Monday, September 13, 2010

Leftist Dreams of Annihilating Israel getting clobbered by Israeli Judaism



1.  In spite of the nonstop efforts of Israel's media, operating under the hegemony of the Israeli secularist Left, Israelis are in fact more religious than ever.  Almost 60% of Israeli Jews define themselves as religious to one extent or another.  Of the 42% claiming to be secularist, large chunks still observe important religious traditions, like fasting on Yom Kippur, building a succah, and so on.   Quite a few sometimes go to synagogue.   There are more Jews who claim they are becoming more religious than the number claiming they are getting less religious.


Now these numbers will no doubt upset the Radical Left.  After all, with so many people embracing Judaism, how in the world will they ever manage to get Israelis to commit national seppuka and capitulate to all the demands of the Arab Islamofascists!?



The Full poll results follow:


Poll: Fewer than half of Israelis see themselves as secular

8% of Jewish Israeli adults define themselves as ultra-Orthodox, 12% as religious, 13% as traditional-religious, and 25% as traditional but 'not very religious,' according to Central Bureau of Statistics survey.

By Moti Bassok

Eight percent of Jewish Israeli adults define themselves as ultra-Orthodox, 12 percent as religious, 13 percent as traditional-religious, and 25 percent as traditional but "not very religious," according to a survey by the Central Bureau of Statistics conducted last year and published yesterday.

Meanwhile, 42 percent of the Jewish population characterize themselves as secular, according to the poll, conducted among Jews over 20. Seventy-two percent said they had visited a synagogue over the previous year.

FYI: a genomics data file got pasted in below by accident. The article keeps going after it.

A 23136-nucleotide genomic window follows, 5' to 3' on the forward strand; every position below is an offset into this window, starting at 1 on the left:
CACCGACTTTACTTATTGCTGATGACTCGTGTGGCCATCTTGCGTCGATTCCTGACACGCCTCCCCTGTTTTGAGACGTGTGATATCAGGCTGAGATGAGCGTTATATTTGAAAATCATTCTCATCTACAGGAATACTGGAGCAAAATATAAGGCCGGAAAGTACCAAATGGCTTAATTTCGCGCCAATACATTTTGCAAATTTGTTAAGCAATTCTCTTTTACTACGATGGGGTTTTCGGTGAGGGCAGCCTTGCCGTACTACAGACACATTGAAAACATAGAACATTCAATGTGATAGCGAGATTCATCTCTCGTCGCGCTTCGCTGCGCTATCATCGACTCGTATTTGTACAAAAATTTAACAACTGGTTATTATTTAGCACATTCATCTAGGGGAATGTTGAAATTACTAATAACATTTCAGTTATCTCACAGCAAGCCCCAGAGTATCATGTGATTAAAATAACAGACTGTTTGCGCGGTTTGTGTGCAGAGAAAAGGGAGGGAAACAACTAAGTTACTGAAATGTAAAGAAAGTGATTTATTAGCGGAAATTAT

Among secular respondents, 24 percent reported that they had attended synagogue on Rosh Hashanah, Yom Kippur or both. Among secular Jews, 26 percent said they had fasted on Yom Kippur, 17 percent build a sukkah and 82 percent regularly conduct a seder at Passover.

Some 67 percent of secular respondents light Hanukkah candles and 29 percent light Shabbat candles. Ten percent of secular respondents kept kosher over the year and 22 percent observed Jewish dietary laws - kashrut - during Passover.

Among secular and traditional respondents, 52 percent light Shabbat candles at home but only 11 percent refrain from traveling by car on Shabbat. The rate of kashrut observance among the two groups collectively is 48 percent during Passover and 33 percent during the year as a whole.

Some 21 percent, which would amount to 790,000 Jewish Israelis, are more religious than they had been in the past. About 14 percent are less religious.

Among adult male Israelis, 23 percent go to synagogue daily, and 25 percent do so only on Shabbat and/or holidays, 11 percent on Rosh Hashanah and/or Yom Kippur and 16 percent on special occasions such as celebrations for memorial prayers. Meanwhile, 24 percent don't visit a synagogue at all.

Among women, 31 percent go to synagogue on Shabbat and/or holidays, 16 percent only on Rosh Hashanah and/or Yom Kippur, 18 percent only on special occasions and 32 percent not at all.



I am an Evil Settler

(printed in Haaretz of all places)

How I became an evil settler

I am the 'other,' the archetype of Israeli evil. Otherness is the darling of people who love to hate. It allows people from any camp, left, right or center, to isolate themselves from certain people, turn them into an inhuman group and hate them without guilt or torment.

By Avinoam Sharon

I am a "settler." Because I am a settler, artists and members of the academic community - some of whom are my close friends - have decided to boycott my home. I am a settler, the archetypical Other of Israeli evil.

Otherness is the darling of people who hate. It allows people of every stripe, left, right and center, to dissociate from certain people as a dehumanized class without thought or regret, and to hate without pangs of guilt. Throughout history, Jews have played the role of Other. In the world community today,
Israel itself often plays the role of Other. Now I am the Other. I am the Other because I am a "settler," and in the eyes of some, that is what defines me.

How did I become this embodiment of all that is wrong and unjust?